Statutory Demand against a Company

Insolvency Act Requirements for a statutory demand against a company

A statutory demand against a company is a form of written demand for payment pursuant to Section 123(1)(a) or 222(1)(a) of the Insolvency Act 1986.  A complete copy of those two sections of the Act are set out below.

However, a statutory demand company must state the amount due and owing to the creditor at the time of the demand.  The statutory demand can include VAT and interest that has accrued prior to the date of demand.  The statutory demand against a company cannot include future interest or any other debts that the company will be liable for in the future.  The statutory demand must separately identify the amount owed and break down the separate amount of interest if that is being claimed.

Statutory demands against companies are a common way of trying to seek payment of outstanding debt.  There is no statutory demand minimum debt level against a company, although ordinarily they are used in debts over £750.  This is because if the statutory demand against the company is not challenged, the creditor can then proceed with a winding up petition against the debtor.  Ultimately, the creditor can then wind up the company if payment is still not made.

Statutory demands are a good and effective way of putting pressure on a company to pay outstanding debt.  If they do not, then they are normally aware of the threat of a winding up petition which can follow.

123 Definition of inability to pay debts.

(1)  A company is deemed unable to pay its debts—
(a) if a creditor (by assignment or otherwise) to whom the company is indebted in a sum exceeding £750 then due has served on the company, by leaving it at the company’s registered office, a written demand (in the prescribed form) requiring the company to pay the sum so due and the company has for 3 weeks thereafter neglected to pay the sum or to secure or compound for it to the reasonable satisfaction of the creditor, or

221 Winding up of unregistered companies.

(1) Subject to the provisions of this Part, any unregistered company may be wound up under this Act; and all the provisions of this Act about winding up apply to an unregistered company with the exceptions and additions mentioned in the following subsections.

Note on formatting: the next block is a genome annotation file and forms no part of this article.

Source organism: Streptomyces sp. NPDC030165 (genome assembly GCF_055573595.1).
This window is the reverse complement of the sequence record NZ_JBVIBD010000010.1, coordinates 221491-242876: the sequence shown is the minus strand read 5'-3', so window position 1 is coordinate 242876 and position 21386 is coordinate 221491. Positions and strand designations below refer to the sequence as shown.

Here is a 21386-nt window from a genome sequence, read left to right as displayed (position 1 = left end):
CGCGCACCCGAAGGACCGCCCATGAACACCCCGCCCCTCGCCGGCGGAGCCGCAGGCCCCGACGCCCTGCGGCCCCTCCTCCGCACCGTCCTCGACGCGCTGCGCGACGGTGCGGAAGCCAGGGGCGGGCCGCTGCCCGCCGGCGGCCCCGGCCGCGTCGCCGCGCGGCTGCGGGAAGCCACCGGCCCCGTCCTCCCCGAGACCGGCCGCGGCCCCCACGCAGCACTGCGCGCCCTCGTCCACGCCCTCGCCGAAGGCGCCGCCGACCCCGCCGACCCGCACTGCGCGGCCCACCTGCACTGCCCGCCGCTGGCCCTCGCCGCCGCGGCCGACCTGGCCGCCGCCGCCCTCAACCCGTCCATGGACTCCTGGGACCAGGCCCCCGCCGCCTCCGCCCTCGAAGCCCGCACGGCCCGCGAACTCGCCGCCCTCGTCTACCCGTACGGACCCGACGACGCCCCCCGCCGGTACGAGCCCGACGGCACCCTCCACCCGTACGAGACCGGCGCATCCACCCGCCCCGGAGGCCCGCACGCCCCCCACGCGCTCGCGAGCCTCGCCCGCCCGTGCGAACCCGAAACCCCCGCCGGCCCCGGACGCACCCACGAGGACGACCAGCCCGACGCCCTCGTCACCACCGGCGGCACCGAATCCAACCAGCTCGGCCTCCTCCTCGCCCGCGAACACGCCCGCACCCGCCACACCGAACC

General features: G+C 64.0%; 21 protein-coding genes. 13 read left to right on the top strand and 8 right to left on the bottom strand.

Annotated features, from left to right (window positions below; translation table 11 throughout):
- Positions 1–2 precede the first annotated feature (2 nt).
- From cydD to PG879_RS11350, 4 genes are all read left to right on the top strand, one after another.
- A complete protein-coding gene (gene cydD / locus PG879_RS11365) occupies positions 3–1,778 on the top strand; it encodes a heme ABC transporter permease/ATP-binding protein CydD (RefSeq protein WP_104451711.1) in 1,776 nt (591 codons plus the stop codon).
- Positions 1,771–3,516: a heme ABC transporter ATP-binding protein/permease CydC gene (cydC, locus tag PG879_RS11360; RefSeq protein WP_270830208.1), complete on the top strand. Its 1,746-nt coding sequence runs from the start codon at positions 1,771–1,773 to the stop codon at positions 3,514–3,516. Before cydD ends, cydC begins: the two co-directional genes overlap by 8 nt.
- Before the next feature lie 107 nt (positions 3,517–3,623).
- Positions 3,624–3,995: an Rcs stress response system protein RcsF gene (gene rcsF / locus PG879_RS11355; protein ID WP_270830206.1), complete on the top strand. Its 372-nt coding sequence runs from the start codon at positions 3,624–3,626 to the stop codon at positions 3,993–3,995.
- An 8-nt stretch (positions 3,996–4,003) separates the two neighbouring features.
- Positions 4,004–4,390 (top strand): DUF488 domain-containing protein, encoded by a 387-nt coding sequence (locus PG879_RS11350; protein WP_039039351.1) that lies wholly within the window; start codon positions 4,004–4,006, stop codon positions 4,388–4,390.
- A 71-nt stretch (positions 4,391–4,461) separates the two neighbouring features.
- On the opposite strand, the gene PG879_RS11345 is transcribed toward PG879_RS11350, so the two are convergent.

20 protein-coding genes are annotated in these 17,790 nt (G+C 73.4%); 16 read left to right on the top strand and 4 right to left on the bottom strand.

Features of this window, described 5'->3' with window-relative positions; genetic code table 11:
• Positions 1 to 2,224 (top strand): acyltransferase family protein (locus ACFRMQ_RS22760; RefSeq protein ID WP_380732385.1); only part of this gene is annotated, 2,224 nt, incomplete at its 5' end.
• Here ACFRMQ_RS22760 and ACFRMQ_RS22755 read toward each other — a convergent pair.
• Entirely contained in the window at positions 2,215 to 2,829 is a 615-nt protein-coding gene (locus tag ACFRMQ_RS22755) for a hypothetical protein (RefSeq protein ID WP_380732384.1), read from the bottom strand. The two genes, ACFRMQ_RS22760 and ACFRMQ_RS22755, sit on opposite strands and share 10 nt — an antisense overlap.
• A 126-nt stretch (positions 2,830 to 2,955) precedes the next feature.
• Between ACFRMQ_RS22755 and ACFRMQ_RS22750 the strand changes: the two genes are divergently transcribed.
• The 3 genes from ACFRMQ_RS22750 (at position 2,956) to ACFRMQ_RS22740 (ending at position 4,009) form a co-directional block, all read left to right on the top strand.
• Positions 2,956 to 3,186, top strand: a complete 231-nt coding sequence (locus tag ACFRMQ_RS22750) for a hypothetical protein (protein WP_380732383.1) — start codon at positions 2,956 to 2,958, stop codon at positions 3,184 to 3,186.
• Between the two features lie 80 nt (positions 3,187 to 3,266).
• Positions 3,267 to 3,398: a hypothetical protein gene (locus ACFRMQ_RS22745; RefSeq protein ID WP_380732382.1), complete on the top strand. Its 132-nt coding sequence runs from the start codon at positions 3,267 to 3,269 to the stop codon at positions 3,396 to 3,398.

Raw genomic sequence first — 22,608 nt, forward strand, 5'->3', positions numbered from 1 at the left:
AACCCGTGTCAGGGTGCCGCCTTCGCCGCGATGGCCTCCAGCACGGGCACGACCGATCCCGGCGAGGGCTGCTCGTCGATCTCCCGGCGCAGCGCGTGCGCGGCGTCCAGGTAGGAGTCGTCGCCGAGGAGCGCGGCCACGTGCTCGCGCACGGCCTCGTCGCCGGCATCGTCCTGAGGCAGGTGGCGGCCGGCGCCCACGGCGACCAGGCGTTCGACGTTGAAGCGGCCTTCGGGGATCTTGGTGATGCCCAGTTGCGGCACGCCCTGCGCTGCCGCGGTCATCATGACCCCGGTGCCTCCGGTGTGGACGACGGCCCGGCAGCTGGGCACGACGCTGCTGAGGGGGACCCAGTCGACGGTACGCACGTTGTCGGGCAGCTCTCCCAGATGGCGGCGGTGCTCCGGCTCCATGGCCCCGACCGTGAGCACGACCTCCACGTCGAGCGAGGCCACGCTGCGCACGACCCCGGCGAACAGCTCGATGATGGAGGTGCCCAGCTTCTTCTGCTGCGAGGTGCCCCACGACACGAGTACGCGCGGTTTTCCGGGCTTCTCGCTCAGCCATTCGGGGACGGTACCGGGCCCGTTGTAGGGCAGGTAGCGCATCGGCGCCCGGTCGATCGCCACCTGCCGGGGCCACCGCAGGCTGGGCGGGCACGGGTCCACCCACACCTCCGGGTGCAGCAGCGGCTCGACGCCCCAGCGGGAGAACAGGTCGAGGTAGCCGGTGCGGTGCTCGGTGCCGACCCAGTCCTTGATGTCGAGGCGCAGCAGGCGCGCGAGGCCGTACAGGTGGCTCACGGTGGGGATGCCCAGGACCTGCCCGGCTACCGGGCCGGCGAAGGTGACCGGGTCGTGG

(2) If an unregistered company has a principal place of business situated in Northern Ireland, it shall not be wound up under this Part unless it has a principal place of business situated in England and Wales or Scotland, or in both England and Wales and Scotland.

(3) For the purpose of determining a court’s winding-up jurisdiction, an unregistered company is deemed—

(a) to be registered in England and Wales or Scotland, according as its principal place of business is situated in England and Wales or Scotland, or

(b) if it has a principal place of business situated in both countries, to be registered in both countries;

and the principal place of business situated in that part of Great Britain in which proceedings are being instituted is, for all purposes of the winding up, deemed to be the registered office of the company.

(4) No unregistered company shall be wound up under this Act voluntarily [except in accordance with the EC Regulation].

(5) The circumstances in which an unregistered company may be wound up are as follows—

(a) if the company is dissolved, or has ceased to carry on business, or is carrying on business only for the purpose of winding up its affairs;

(b) if the company is unable to pay its debts;

(c) if the court is of opinion that it is just and equitable that the company should be wound up.

(6) A petition for winding up a trustee savings bank may be presented by the Trustee Savings Banks Central Board or by a commissioner appointed under section 35 of the Trustee Savings Banks Act 1981 as well as by any person authorised under Part IV of this Act to present a petition for the winding up of a company.

On such day as the Treasury appoints by order under section 4(3) of the Trustee Savings Banks Act 1985, this subsection ceases to have effect and is hereby repealed.

(7) In Scotland, an unregistered company which the Court of Session has jurisdiction to wind up may be wound up by the court if there is subsisting a floating charge over property comprised in the company’s property and undertaking, and the court is satisfied that the security of the creditor entitled to the benefit of the floating charge is in jeopardy.

For this purpose a creditor’s security is deemed to be in jeopardy if the court is satisfied that events have occurred or are about to occur which render it unreasonable in the creditor’s interests that the company should retain power to dispose of the property which is subject to the floating charge.

Contact expert statutory demand solicitors now

Our expert team of statutory demand solicitors at Francis Wilks & Jones are here to help you with your statutory demand questions. Our knowledge of stat demands and practical daily experience means that we can assist whatever the nature of your statutory demand claim.

Contact one of our expert friendly statutory demand lawyers now for your confidential consultation.

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